From The Register Mail:
In the early years of Knox College football the final game of the season was played against either Lombard or Monmouth colleges on Thanksgiving afternoon. Regardless of weather conditions the games established record attendance figures.
In early November 1910, Lombard College administrators informed Knox College that the Thanksgiving Day game would have to be canceled. The late notice made it virtually impossible to find a substitute opponent.
Initially Lombard administrators declined to reveal why they could not fulfill the Thanksgiving date with Knox, but the truth leaked out. Several members of the Olive & Old Gold football squad had been unceremoniously dismissed from further participation in college activities.
It was found that the guilty football players had become much too hilarious and did things around the domains of the institution of learning which greatly offended Lombard College authorities. It was determined that the offenders were the stars of the gridiron and without them being competitive against Knox College would be impossible.
Just a few days before Thanksgiving there was a sudden change of heart from Lombard College upper brass and they informed Knox College the game was on. As events turned out it would have probably been best for Knox if they had said thanks, but no thanks. In the preliminary curtain raiser, as the reported largest gathering to witness a local sporting event filed in, the Knox Scrubs were whitewashed by St. Albans of Knoxville 10-0.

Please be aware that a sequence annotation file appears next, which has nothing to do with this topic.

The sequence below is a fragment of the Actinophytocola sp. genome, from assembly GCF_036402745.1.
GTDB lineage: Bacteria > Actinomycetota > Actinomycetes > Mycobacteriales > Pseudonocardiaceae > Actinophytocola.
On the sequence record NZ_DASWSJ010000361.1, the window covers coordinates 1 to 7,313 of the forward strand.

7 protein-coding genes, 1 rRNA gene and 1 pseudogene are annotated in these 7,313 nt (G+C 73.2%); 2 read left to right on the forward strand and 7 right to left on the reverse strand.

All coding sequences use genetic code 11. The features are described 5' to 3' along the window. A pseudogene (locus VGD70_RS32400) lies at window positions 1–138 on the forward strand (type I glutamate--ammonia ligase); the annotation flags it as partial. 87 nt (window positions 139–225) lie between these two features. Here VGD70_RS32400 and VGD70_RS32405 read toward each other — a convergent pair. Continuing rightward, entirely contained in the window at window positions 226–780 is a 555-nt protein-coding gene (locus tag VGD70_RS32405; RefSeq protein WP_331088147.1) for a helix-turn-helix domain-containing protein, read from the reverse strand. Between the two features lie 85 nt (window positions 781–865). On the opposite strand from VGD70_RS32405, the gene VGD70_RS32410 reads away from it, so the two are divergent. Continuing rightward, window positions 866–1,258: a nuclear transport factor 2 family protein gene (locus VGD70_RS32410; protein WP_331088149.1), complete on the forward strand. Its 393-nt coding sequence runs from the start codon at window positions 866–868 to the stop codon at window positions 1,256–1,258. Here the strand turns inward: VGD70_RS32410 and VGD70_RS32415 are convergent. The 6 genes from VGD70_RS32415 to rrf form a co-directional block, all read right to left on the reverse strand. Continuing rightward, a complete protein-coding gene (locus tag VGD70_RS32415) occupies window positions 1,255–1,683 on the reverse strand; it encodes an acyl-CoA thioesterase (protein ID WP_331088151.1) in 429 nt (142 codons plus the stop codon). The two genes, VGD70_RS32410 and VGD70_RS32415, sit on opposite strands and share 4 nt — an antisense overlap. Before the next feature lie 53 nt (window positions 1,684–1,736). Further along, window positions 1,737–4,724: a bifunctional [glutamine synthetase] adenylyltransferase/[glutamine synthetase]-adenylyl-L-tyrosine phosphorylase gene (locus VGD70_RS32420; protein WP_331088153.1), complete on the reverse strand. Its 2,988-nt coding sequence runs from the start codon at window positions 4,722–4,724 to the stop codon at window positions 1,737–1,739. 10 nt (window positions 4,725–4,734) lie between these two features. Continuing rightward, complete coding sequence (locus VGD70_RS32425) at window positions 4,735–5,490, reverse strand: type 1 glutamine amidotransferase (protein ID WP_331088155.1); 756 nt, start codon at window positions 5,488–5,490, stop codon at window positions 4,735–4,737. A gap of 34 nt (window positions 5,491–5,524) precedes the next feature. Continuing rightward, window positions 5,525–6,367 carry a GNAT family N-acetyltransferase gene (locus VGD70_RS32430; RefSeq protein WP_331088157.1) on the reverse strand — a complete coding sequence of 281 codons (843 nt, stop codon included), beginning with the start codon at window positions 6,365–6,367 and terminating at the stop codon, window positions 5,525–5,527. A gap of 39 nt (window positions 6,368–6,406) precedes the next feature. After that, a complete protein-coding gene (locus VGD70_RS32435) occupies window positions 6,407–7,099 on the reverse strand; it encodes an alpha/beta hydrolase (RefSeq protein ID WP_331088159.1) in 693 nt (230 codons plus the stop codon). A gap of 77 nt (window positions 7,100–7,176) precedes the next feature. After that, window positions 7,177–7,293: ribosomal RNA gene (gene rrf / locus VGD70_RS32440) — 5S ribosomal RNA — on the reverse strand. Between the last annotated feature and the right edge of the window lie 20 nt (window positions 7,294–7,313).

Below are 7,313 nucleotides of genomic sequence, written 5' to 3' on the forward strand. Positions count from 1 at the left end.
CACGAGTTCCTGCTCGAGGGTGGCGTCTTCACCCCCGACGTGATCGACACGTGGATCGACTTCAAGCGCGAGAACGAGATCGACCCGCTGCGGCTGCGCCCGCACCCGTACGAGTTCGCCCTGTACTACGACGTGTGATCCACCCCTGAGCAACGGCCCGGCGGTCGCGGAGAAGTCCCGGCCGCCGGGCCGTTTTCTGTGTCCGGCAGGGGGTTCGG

During the preliminary game the local fire brigade had their turkey dinners disrupted after being called to Willard Field on the Knox campus. It seems that a group of youngsters watching the football action through a picket fence decided to cause their own excitement. They began lighting matches and ignited the grass beside the football turf. What was considered a sort of false alarm was the 155th fire department response of the year, which set a new all-time record.
During the actual football game, the school that is now known as the “Prairie Fire” failed to extinguish the flames of Lombard’s football team, losing 21-17. The margin of Lombard’s victory came off the toe of a lad named Raymond, who drop-kicked three field goals for nine points.
The most sensational run of the day was performed by Gebhart of Knox College in the second quarter. Lombard kicked off in the second quarter and sent the ball into the end zone, where the Knox captain grabbed it and ran it back the length of the field for a five-point touchdown.
Knox College had excellent chances to pull the game out of the fire in the last two minutes by reaching the Lombard 2-yard line three times. On each occasion the Lombard line held Knox out of the end zone. Knox College officials argued to no avail that Lombard students ran onto the field before Knox could complete a final play.